The evolution of bacterial toxins is a central question to understanding the origins of human pathogens and infectious disease. Through genomic data mining, we traced the evolution of the deadliest known toxin family, clostridial neurotoxins, comprised of tetanus and botulinum neurotoxins (BoNT). We identified numerous uncharacterized lineages of BoNT-related genes in environmental species outside of
Clostridium, revealing insights into their molecular ancestry. Phylogenetic analysis pinpointed a sister lineage of BoNT-like toxins in the gram-negative organism, Chryseobacterium piperi, that exhibit distant homology at the sequence level but preserve overall domain architecture. Resequencing and assembly of the C. piperigenome confirmed the presence of BoNT-like proteins encoded within two toxin-rich gene clusters. A C. piperiBoNT-like protein was validated as a novel toxin that induced necrotic cell death in human kidney cells. Mutagenesis of the putative active site abolished toxicity and indicated a zinc metalloprotease-dependent mechanism. The C. piperitoxin did not cleave common SNARE substrates of BoNTs, indicating that BoNTs have diverged from related families in substrate specificity. The new lineages of BoNT-like toxins identified by computational methods represent evolutionary missing links, and suggest an origin of clostridial neurotoxins from ancestral toxins present in environmental bacteria. Significance statement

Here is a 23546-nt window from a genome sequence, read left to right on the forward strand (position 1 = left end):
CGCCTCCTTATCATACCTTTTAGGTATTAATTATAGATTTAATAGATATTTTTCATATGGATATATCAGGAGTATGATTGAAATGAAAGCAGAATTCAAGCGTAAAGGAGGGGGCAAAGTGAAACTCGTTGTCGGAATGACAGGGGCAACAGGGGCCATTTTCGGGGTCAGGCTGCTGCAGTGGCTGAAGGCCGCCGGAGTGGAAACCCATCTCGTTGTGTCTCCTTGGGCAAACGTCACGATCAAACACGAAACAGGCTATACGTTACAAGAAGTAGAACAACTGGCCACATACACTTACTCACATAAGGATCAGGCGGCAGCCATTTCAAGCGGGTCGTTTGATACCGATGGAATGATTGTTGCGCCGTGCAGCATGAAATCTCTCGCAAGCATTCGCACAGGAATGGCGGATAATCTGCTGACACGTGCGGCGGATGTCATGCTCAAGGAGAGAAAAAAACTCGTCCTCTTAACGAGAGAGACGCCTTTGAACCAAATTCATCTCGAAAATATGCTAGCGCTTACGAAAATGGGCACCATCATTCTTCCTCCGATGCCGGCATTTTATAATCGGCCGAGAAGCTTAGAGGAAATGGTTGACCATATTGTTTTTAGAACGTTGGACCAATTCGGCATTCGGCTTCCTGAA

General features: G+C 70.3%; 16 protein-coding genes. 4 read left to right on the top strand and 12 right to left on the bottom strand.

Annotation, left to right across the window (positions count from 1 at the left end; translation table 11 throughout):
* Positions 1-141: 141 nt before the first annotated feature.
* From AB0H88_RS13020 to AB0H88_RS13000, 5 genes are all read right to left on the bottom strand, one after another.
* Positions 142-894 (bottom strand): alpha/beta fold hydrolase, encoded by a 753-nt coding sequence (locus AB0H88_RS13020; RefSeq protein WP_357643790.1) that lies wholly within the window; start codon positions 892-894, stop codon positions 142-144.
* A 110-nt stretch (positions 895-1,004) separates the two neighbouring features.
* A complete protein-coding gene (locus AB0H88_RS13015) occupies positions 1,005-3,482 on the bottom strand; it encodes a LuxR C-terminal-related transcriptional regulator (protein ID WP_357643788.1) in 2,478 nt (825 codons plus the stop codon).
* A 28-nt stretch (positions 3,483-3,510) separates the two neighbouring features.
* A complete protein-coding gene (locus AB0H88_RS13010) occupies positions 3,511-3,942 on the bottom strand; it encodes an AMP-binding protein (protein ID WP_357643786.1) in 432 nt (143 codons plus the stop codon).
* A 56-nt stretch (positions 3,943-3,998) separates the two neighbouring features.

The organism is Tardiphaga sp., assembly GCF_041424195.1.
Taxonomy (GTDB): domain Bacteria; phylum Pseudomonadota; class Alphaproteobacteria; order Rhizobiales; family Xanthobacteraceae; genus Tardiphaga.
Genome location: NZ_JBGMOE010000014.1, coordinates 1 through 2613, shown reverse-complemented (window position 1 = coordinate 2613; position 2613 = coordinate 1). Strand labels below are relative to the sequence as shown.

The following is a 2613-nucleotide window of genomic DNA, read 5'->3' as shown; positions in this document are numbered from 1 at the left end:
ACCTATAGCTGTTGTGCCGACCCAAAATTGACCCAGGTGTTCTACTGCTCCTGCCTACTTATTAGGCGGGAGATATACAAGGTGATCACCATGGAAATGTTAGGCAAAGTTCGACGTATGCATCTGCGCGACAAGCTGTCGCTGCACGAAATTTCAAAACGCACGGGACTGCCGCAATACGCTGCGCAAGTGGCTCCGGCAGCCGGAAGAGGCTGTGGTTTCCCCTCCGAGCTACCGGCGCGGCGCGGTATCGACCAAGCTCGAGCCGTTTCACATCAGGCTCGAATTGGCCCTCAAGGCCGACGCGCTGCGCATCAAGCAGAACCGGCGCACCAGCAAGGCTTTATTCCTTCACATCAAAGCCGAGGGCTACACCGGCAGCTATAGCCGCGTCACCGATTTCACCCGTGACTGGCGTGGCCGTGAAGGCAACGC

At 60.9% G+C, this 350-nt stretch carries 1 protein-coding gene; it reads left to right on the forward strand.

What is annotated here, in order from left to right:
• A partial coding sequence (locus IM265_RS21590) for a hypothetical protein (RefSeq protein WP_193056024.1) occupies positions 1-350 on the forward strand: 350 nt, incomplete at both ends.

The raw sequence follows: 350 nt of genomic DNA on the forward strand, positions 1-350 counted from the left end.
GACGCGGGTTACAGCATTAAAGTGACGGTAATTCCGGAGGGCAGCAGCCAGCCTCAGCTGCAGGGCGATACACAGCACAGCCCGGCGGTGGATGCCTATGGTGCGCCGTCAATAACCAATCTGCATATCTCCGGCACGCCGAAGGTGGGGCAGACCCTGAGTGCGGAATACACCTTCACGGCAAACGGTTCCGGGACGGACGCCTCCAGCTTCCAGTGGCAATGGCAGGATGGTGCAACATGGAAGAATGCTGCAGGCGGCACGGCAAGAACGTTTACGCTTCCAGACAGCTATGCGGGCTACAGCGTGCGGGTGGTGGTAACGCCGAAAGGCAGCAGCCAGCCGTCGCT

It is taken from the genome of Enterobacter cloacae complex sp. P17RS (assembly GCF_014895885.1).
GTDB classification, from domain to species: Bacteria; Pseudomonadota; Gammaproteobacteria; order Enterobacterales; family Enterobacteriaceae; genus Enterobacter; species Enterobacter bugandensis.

The origins of bacterial toxins that cause human disease is a key question in our understanding of pathogen evolution. To explore this question, we searched genomes for evolutionary relatives of the deadliest biological toxins known to science, botulinum neurotoxins. Genomic and phylogenetic analysis revealed a group of toxins in the
Chryseobacterium piperigenome that are a sister lineage to botulinum toxins. Genome sequencing of this organism confirmed the presence of toxin-rich gene clusters, and a predicted C. piperitoxin was shown to induce necrotic cell death in human cells. These newly predicted toxins are missing links in our understanding of botulinum neurotoxin evolution, revealing its origins from an ancestral family of toxins that may be widespread in the environment.